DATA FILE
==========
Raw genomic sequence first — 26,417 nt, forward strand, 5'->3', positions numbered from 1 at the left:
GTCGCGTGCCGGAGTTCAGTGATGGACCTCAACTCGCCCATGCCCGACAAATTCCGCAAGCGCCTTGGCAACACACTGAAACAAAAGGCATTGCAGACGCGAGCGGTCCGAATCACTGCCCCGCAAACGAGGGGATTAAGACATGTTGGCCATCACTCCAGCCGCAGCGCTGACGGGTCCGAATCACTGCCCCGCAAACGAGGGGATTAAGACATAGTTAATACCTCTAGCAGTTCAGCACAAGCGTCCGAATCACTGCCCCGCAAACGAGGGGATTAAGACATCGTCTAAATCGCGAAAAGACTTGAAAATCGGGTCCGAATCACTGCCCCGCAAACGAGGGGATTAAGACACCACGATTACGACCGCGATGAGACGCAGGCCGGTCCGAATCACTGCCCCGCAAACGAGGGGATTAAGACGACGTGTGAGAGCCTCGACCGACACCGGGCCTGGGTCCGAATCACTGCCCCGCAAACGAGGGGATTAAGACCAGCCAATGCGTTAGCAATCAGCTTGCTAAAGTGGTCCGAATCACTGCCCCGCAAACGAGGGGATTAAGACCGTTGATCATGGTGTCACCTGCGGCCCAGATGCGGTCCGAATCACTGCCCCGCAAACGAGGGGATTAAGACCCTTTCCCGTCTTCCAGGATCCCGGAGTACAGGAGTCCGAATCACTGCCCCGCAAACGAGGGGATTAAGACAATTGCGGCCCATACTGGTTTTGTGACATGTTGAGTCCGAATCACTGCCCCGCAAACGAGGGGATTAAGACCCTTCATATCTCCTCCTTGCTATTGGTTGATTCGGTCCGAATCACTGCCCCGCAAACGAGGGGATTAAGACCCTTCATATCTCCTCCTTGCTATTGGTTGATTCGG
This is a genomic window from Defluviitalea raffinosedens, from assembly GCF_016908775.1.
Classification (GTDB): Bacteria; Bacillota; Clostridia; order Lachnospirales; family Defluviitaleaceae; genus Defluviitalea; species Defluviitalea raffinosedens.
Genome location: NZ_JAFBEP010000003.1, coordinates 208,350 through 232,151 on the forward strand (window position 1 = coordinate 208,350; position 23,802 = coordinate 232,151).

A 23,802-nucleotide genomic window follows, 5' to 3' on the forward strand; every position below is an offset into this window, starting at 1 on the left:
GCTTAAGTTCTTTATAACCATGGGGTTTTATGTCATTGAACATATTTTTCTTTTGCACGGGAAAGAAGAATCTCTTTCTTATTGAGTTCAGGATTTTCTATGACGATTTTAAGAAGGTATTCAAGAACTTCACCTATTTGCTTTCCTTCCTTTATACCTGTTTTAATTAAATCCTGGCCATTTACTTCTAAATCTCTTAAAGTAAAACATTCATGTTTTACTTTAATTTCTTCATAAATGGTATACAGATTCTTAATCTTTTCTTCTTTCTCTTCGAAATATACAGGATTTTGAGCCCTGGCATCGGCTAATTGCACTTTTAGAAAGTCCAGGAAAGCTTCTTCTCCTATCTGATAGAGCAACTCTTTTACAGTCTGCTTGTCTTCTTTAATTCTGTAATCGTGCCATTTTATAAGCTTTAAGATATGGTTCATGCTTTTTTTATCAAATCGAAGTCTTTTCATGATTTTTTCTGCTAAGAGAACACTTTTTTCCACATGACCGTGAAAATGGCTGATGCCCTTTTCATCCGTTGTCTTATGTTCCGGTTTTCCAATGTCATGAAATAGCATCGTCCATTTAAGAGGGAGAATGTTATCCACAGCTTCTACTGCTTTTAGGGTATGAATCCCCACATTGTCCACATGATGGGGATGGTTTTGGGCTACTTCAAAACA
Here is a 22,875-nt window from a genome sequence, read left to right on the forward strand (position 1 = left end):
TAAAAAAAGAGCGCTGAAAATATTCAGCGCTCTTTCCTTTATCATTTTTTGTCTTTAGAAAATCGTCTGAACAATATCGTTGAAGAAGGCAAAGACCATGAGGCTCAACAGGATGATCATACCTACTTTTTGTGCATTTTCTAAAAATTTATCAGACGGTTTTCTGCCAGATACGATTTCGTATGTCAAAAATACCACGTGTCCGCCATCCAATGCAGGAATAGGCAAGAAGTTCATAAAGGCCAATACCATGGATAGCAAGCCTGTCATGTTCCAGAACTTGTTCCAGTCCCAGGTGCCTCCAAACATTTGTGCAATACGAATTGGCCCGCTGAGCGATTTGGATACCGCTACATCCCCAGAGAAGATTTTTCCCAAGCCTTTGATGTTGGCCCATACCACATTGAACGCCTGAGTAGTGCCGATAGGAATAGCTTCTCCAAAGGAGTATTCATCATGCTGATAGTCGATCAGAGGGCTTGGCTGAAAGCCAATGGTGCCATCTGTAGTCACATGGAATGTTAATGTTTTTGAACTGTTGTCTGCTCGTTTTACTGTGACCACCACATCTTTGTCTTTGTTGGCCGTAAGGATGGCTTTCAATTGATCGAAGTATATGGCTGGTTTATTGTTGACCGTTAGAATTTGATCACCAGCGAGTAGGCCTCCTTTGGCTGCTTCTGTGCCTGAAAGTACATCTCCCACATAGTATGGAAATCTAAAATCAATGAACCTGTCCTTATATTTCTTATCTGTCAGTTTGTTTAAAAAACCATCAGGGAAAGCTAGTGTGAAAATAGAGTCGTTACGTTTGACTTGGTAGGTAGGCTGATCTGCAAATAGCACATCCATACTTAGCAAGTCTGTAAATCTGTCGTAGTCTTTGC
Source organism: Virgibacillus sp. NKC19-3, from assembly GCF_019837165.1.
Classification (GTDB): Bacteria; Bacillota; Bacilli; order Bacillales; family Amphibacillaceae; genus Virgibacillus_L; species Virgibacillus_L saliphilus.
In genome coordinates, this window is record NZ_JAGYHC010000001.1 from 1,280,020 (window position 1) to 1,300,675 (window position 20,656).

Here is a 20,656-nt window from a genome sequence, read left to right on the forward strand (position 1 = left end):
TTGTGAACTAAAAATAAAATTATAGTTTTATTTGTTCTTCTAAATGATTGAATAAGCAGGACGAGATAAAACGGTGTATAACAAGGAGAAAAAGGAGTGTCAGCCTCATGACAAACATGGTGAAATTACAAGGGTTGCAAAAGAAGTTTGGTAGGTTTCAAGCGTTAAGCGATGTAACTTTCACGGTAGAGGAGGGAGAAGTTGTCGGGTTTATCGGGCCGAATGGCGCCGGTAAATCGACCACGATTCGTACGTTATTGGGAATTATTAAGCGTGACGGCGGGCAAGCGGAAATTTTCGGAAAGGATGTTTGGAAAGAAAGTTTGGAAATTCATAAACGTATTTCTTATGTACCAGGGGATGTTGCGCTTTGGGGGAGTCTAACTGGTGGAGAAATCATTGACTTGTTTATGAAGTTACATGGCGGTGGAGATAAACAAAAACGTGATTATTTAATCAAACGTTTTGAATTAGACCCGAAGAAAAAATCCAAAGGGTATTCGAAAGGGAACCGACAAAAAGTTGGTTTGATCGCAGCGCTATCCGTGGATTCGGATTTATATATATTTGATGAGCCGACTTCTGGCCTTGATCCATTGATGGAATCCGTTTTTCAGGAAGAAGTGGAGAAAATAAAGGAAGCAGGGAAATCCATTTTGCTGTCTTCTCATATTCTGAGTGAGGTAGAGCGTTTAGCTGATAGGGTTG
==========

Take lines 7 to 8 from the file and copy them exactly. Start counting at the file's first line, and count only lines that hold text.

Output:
GCTTAAGTTCTTTATAACCATGGGGTTTTATGTCATTGAACATATTTTTCTTTTGCACGGGAAAGAAGAATCTCTTTCTTATTGAGTTCAGGATTTTCTATGACGATTTTAAGAAGGTATTCAAGAACTTCACCTATTTGCTTTCCTTCCTTTATACCTGTTTTAATTAAATCCTGGCCATTTACTTCTAAATCTCTTAAAGTAAAACATTCATGTTTTACTTTAATTTCTTCATAAATGGTATACAGATTCTTAATCTTTTCTTCTTTCTCTTCGAAATATACAGGATTTTGAGCCCTGGCATCGGCTAATTGCACTTTTAGAAAGTCCAGGAAAGCTTCTTCTCCTATCTGATAGAGCAACTCTTTTACAGTCTGCTTGTCTTCTTTAATTCTGTAATCGTGCCATTTTATAAGCTTTAAGATATGGTTCATGCTTTTTTTATCAAATCGAAGTCTTTTCATGATTTTTTCTGCTAAGAGAACACTTTTTTCCACATGACCGTGAAAATGGCTGATGCCCTTTTCATCCGTTGTCTTATGTTCCGGTTTTCCAATGTCATGAAATAGCATCGTCCATTTAAGAGGGAGAATGTTATCCACAGCTTCTACTGCTTTTAGGGTATGAATCCCCACATTGTCCACATGATGGGGATGGTTTTGGGCTACTTCAAAACA
Here is a 22,875-nt window from a genome sequence, read left to right on the forward strand (position 1 = left end):